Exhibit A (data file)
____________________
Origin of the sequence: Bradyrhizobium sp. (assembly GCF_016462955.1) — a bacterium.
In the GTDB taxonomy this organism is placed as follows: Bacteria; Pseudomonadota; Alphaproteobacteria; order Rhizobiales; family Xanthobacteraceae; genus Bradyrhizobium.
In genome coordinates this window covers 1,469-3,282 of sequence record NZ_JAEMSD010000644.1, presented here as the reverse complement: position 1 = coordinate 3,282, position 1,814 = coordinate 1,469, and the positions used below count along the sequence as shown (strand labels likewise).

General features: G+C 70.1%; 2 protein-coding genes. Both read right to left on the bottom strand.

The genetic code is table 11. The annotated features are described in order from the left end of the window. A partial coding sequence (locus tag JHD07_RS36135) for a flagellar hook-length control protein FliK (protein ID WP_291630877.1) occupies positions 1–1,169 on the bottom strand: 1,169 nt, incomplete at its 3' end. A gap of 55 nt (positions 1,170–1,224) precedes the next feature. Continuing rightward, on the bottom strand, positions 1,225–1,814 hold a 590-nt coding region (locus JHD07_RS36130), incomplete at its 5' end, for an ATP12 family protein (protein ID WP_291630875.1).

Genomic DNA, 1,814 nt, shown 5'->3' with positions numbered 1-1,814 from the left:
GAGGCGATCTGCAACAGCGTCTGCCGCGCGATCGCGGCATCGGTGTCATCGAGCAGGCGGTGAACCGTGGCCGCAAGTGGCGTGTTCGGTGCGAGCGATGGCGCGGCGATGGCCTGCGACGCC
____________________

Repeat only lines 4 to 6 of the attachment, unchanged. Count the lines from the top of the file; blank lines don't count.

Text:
General features: G+C 70.1%; 2 protein-coding genes. Both read right to left on the bottom strand.

The genetic code is table 11. The annotated features are described in order from the left end of the window. A partial coding sequence (locus tag JHD07_RS36135) for a flagellar hook-length control protein FliK (protein ID WP_291630877.1) occupies positions 1–1,169 on the bottom strand: 1,169 nt, incomplete at its 3' end. A gap of 55 nt (positions 1,170–1,224) precedes the next feature. Continuing rightward, on the bottom strand, positions 1,225–1,814 hold a 590-nt coding region (locus JHD07_RS36130), incomplete at its 5' end, for an ATP12 family protein (protein ID WP_291630875.1).

Genomic DNA, 1,814 nt, shown 5'->3' with positions numbered 1-1,814 from the left: